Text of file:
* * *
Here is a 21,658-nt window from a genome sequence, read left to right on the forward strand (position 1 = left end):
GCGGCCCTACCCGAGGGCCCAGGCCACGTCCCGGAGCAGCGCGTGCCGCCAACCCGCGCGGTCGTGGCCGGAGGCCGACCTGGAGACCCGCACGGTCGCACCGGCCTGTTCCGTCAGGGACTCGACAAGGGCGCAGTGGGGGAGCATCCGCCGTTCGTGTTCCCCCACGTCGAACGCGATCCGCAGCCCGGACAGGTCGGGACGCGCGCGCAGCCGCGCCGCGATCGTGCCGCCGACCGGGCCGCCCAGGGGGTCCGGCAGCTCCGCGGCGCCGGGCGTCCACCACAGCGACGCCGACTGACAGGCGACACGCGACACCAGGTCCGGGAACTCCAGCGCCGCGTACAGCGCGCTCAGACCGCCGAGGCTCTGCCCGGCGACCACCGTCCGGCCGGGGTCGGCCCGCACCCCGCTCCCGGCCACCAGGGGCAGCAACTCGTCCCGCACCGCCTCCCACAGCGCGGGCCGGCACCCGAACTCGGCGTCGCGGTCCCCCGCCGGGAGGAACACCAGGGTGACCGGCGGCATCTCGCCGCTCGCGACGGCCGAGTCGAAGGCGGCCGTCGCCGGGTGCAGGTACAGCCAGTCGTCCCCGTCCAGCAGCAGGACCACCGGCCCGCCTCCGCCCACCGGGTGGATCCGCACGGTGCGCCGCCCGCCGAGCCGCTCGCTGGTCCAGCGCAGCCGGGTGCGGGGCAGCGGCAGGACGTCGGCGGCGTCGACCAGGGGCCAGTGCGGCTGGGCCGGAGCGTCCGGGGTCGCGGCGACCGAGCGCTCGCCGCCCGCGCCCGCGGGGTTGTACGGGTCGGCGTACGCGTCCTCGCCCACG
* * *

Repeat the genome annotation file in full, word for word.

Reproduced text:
Here is a 21,658-nt window from a genome sequence, read left to right on the forward strand (position 1 = left end):
GCGGCCCTACCCGAGGGCCCAGGCCACGTCCCGGAGCAGCGCGTGCCGCCAACCCGCGCGGTCGTGGCCGGAGGCCGACCTGGAGACCCGCACGGTCGCACCGGCCTGTTCCGTCAGGGACTCGACAAGGGCGCAGTGGGGGAGCATCCGCCGTTCGTGTTCCCCCACGTCGAACGCGATCCGCAGCCCGGACAGGTCGGGACGCGCGCGCAGCCGCGCCGCGATCGTGCCGCCGACCGGGCCGCCCAGGGGGTCCGGCAGCTCCGCGGCGCCGGGCGTCCACCACAGCGACGCCGACTGACAGGCGACACGCGACACCAGGTCCGGGAACTCCAGCGCCGCGTACAGCGCGCTCAGACCGCCGAGGCTCTGCCCGGCGACCACCGTCCGGCCGGGGTCGGCCCGCACCCCGCTCCCGGCCACCAGGGGCAGCAACTCGTCCCGCACCGCCTCCCACAGCGCGGGCCGGCACCCGAACTCGGCGTCGCGGTCCCCCGCCGGGAGGAACACCAGGGTGACCGGCGGCATCTCGCCGCTCGCGACGGCCGAGTCGAAGGCGGCCGTCGCCGGGTGCAGGTACAGCCAGTCGTCCCCGTCCAGCAGCAGGACCACCGGCCCGCCTCCGCCCACCGGGTGGATCCGCACGGTGCGCCGCCCGCCGAGCCGCTCGCTGGTCCAGCGCAGCCGGGTGCGGGGCAGCGGCAGGACGTCGGCGGCGTCGACCAGGGGCCAGTGCGGCTGGGCCGGAGCGTCCGGGGTCGCGGCGACCGAGCGCTCGCCGCCCGCGCCCGCGGGGTTGTACGGGTCGGCGTACGCGTCCTCGCCCACG